“The words of the LORD are pure words, like silver refined in a furnace on the ground, purified seven times. You, O LORD, will keep them; you will guard us from this generation forever” (Psalm 12:6-7).

I pray that we will ally ourselves with David in our abhorrence of lying and our grieving over the taking of innocent life. May our hearts remain sensitive, so that we will be repelled by evil rather than tolerating it as just part of life.

  • Biblical quotations are from the English Standard Version of the Bible.
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Our Dance with God

“If we live by the Spirit, let us also keep in step with the Spirit” (Galatians 5:25 ESV).

Prayer is our dance with God. We converse, and as we do, at times in harmony, at times in dissonance, we reveal our love or our disdain for our God. We embrace him as we bare our souls to him, revealing intimate secrets we rarely confess to another. We pull away, expressing frustration in our grief or disappointment. Other suitors vie to disrupt our dance. They distract us as they seek to woo us away. We return in joy, holding faith as our arm around God, hugging but not impeding his movements. We may want to lead the dance, but when we try, we step on our feet (and perhaps his?) with every step. When we move in step with his Spirit, the rhythm of holiness captures our imagination as we surrender our thoughts to the Lover of our soul.

God, our Savior, Your music entrances us. Your word persuades us to follow, and not to dictate to you. The stories of other dancers with you reveal to us your mastery of the rhythms of our world. You warn us which steps will cause us to stumble. We ignore your instruction and your guidance at our own peril. Give us more grace, that we may move in step with you, and understand better the discipline of this dance. In Jesus’ name, Amen.

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Praying for Peace when Life’s Storms Overwhelm

sunrise      Psalm 107 begins the fifth book of the Psalms with a song that remembers hardship. Consecutive sections of the Psalm recall different experiences of suffering and fear in which it seemed the Lord might be absent. Some wander in desert wastes, others are shackled in prisons after committing crime, others suffer affliction and illness because of foolish decisions, and still others have courage-melting experiences on the sea. In each case they suffer, they realize their desperate situation, they cry to the Lord, and he hears their prayer. The first section may look back to the Exodus, when Israel wandered for forty years in the desert.
The New Testament compares the spiritual experience of Christians to the Exodus in passages like Hebrews 11:13-16. We too wander through challenging times, when we may grumble and wonder where the Lord is. We suffer, often because we rebel against any authority. But when we, hungering and thirsty, realizing the spiritual void in our lives, turn to the Lord and obey him, he hears us, too. The Psalmist considers four groups of people in Psalm 107 who may believe that God has forsaken them. He describes their turning to God and crying for deliverance. Turning or repentance precedes biblical conversions. People like Saul of Tarsus realize their desperate need for God before they arise and are baptized, calling on the name of the Lord (Acts 22:16).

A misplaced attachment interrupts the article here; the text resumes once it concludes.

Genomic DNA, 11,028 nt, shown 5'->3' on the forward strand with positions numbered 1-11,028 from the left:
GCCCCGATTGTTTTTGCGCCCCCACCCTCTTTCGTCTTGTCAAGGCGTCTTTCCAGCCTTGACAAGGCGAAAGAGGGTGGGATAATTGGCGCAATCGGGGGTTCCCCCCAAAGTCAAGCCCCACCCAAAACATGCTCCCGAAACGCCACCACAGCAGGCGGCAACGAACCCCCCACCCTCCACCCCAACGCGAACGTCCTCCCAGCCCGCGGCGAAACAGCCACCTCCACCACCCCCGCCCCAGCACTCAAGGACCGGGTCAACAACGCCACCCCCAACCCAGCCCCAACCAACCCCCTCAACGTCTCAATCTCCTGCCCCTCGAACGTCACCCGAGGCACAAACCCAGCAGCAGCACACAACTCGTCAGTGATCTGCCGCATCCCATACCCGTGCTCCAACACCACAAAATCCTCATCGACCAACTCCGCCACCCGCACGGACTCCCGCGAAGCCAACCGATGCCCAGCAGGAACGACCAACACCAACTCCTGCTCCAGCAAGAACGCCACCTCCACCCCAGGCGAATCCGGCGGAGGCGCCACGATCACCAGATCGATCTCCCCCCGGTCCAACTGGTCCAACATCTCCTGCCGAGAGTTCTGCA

God rescues the hopeless. God redeems some really horrible people. Psalm 107 reminds us that God loves us reliably; God is there when we doubt his presence most. This Psalm begins with stirring words of praise:

“Oh give thanks to the LORD, for he is good, for his steadfast love endures forever! Let the redeemed of the LORD say so, whom he has redeemed from trouble and gathered in from the lans, from the east and from the west, from the north and from the south” (Psalm 107:1-3).

Those words may originally have applied to Israelites returning from exile and captivity but they foreshadow the good news of Christ that gathers in the redeemed from all nationalities and adopts the redeemed into the family of God. The psalm ends with words that remind us how God reverses what we know and what we expect. The desert becomes fertile. The demagogue is punished. The poor are rewarded. The Psalmist exhorts us to remember what God had done for us, and if we have been redeemed, to make some noise about it. “Let the redeemed of the Lord say so.” Don’t be ashamed. Don’t keep it a secret. God loves you and has saved you.
God satisfies the hungry soul. He shatters the chains that we have forged to imprison ourselves. His word heals us from our cravings and our addictions. Hurricanes and tornadoes often remind us that our technologies do not overcome the power of God’s Creation. God delivers in our distress. He hushes our fear even as he stills the storm. God’s history with humanity is a story of reversal, God’s ability to rescue us from our greatest fears, addictions, and rebellion. God cares for the needy. He empowers the vulnerable. He redeems those that others call “God-forsaken.” His steadfast love and his grace empower us to be the people he created us to be. Will you be wise and pay attention to these truths?